Brown has developed an official land acknowledgment as part of a set of commitments to build a better understanding of the relationship between the University, the Indigenous peoples of this region, and the land on which Brown is situated.

After a year-long exploration of what “land acknowledgment” means for Brown University in the context of its relationship to Native and Indigenous peoples and lands, the University adopted in May 2022 a set of commitments to establish a foundation for advancing education and broader meaningful engagement about actions and programming that Brown can pursue. 

These commitments include a formal land acknowledgment statement to recognize, honor and create a meaningful acknowledgment of the Narragansett Indian Tribe and their connection to the land on College Hill, as well as a commitment to strengthen investment in scholarship and education. Land acknowledgment often is considered as a first step in a process of truth-telling and a commitment to building understanding of, and accountability to, a history of dispossession.


We are at a time in history when mindfulness research is rapidly expanding, and mindfulness has become a $1 billion industry in the United States alone. There is great need for methodologically rigorous research to help determine whether reported impacts of mindfulness on health are fad or fact, The Mindfulness Center at Brown leads initiatives in this area. Our researchers include experts from medicine, public health, and humanities to examine mindfulness from all angles. 

Did you know that the Brown and affiliated hospitals over the past 5 years:

  • Ranked 5thin the US for NIH grant funding on mindfulness ($10,445,940).
  • Ranked 4thin the US for number of mindfulness peer-reviewed publications (61 papers).
  • We collaborate with researchers and community-based mindfulness intervention providers across Brown University, the state of Rhode Island, nationally and internationally.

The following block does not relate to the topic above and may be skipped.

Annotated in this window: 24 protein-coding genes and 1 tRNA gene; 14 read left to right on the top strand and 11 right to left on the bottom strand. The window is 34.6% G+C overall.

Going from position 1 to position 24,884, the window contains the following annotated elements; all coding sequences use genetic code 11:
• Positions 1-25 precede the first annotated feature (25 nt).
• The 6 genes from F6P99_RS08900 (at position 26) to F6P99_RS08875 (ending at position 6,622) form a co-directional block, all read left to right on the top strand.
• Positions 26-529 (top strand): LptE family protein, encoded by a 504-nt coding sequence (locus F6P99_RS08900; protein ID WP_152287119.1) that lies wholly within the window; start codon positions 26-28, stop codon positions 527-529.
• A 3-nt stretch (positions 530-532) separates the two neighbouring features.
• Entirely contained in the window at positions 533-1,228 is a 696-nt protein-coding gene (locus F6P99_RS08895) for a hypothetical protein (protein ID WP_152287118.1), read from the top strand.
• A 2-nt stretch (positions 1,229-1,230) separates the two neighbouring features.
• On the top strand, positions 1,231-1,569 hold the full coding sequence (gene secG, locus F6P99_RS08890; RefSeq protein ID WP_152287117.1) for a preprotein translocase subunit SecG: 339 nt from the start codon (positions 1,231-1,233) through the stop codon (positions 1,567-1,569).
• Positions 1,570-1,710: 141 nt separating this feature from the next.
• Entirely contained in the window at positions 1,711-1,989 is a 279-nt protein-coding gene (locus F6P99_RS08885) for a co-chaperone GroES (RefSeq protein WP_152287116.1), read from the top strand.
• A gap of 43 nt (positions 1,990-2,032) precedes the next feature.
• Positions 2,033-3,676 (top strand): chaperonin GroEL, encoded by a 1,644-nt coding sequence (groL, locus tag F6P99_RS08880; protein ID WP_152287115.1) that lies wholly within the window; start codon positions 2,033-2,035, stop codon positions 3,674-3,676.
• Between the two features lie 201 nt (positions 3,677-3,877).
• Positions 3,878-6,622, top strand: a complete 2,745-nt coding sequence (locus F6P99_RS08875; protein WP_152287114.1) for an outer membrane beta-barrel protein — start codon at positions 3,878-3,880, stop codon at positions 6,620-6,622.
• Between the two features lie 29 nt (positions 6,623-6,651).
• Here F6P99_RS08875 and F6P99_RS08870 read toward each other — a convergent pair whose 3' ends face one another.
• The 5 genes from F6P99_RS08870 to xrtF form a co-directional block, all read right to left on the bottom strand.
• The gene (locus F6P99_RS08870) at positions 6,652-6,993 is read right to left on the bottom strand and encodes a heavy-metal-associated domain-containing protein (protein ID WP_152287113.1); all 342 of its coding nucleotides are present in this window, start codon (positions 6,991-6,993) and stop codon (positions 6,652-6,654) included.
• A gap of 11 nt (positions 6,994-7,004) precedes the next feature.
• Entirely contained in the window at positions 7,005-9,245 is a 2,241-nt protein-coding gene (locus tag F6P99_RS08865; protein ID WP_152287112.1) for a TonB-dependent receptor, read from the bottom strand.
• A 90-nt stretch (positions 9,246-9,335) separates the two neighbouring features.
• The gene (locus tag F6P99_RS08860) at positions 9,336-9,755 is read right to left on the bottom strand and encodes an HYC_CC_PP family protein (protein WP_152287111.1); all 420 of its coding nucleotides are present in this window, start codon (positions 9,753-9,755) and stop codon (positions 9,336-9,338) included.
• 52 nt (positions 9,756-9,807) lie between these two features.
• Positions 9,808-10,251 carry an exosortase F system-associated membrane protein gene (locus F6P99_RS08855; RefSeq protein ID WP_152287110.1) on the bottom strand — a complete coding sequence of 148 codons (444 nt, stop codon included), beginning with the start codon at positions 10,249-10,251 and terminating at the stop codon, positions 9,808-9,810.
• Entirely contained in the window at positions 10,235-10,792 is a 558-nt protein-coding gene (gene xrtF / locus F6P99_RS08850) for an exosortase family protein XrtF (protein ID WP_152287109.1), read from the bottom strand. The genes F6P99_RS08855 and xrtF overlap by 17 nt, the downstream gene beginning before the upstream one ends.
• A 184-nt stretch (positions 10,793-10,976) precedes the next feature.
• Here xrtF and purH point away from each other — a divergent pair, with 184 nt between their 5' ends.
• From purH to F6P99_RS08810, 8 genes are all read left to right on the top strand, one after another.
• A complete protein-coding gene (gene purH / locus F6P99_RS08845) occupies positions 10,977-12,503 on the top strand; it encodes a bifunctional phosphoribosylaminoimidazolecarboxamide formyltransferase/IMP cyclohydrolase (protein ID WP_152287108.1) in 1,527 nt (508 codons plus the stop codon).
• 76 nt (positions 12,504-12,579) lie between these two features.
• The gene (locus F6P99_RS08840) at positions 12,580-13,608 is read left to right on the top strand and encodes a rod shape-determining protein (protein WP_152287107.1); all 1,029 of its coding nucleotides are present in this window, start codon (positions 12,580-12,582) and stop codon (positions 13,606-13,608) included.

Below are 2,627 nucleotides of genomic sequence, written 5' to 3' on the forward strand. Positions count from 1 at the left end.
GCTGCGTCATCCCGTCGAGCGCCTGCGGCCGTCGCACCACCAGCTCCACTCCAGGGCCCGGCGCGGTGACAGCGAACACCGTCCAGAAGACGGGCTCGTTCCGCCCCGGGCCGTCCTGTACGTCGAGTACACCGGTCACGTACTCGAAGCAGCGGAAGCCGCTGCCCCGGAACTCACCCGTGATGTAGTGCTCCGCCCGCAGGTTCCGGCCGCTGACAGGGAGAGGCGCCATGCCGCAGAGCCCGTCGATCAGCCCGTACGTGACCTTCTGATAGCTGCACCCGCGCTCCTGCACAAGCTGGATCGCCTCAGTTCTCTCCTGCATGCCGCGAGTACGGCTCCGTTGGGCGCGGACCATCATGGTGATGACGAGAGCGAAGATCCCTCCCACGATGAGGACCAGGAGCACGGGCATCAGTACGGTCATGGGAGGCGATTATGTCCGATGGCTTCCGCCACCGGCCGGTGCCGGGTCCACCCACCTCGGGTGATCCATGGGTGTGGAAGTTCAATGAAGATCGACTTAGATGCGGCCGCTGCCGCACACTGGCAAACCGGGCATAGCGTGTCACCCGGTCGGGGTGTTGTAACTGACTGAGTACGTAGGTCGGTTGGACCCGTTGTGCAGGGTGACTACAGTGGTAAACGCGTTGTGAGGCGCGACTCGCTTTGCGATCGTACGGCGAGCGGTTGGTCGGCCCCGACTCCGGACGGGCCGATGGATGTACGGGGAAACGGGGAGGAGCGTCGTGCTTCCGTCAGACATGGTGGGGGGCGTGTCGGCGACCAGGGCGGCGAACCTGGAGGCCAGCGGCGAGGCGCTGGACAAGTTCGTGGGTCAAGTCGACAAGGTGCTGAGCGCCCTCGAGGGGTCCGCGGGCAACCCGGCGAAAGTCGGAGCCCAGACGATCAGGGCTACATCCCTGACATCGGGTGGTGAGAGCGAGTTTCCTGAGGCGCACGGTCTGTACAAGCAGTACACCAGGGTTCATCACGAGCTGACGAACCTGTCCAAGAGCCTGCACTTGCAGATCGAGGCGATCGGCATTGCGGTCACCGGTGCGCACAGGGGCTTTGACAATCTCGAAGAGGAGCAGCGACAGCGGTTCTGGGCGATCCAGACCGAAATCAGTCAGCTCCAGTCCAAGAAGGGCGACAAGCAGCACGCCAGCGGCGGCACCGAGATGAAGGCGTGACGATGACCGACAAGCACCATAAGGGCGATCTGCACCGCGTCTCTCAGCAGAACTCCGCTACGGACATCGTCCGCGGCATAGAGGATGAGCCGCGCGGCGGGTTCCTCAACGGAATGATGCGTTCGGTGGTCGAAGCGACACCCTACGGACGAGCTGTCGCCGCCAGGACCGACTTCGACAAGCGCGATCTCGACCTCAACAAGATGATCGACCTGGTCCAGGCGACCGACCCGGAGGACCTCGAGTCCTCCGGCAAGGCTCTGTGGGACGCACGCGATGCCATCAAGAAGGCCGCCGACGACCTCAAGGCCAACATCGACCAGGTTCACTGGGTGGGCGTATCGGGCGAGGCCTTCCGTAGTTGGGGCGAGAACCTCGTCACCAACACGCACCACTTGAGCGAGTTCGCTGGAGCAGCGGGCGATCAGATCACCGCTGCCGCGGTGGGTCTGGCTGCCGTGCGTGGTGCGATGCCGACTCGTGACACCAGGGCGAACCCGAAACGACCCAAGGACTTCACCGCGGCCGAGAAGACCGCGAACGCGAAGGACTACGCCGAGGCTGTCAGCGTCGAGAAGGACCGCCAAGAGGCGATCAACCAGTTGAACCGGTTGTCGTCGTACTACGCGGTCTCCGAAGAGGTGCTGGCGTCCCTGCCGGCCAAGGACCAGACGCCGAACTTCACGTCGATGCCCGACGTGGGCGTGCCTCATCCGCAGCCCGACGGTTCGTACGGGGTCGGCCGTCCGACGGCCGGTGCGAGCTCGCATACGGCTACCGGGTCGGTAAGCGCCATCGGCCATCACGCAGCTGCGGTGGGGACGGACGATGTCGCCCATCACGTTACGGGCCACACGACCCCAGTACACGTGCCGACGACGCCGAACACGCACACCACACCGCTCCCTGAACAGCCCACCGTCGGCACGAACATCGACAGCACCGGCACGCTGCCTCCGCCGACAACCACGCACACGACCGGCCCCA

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The Mindfulness Center at Brown offers evidence-based mindfulness training. Training includes MBSR (Mindfulness-Based Stress Reduction) teacher training, mindfulness classes for individuals, and mindfulness training through global affiliates and strategic partnerships. Mindfulness training happens on-site, live on-line, and in person. 

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Learn More About Mindfulness-Based Programs

The Mindfulness Center at Brown University was established in 2017, in collaboration with the Brown University School of Public Health, the Warren Alpert Medical School and the Contemplative Studies Initiative. Top leaders and academics in mindfulness research, came together to address the need for methodologically rigorous research into mindfulness.

In 2018, the Mindfulness Center expanded with the addition of leading researchers, trainers and leaders in the field: Judson Brewer, Dianne Horgan, Florence Meleo-Meyer, Lynn Koerbel, Brenda Fingold, Patricia Holland, Remko van Lutterfeld, Alex Roy, and Pablo Abrante. Under the direction of Eric Loucks, the Mindfulness Center at Brown is now uniquely positioned through its research, training, global presence and foundation of contemplative underpinnings to serve and grow in new directions.

What sets us apart is a truly collaborative and rigorous approach to both research and training joined with a broad global perspective and deep roots in contemplative studies.

The Mindfulness Center at Brown is led by Dr. Eric Loucks, Director, Dr. Judson Brewer, Director of Research and Innovation, and Dianne Horgan, Associate Director for our new Center. The Mindfulness Center is one of Brown University School of Public Health’s internationally renowned research centers and institutes

The Mindfulness Center at Brown brings together top academics in research with leading educators in mindfulness. Dedicated to rigorous research and student-centered education, our goal is to offer programs that improve individual lives and organizational effectiveness.  Our courses are offered in-person and live-online, in our local community, nationally and globally.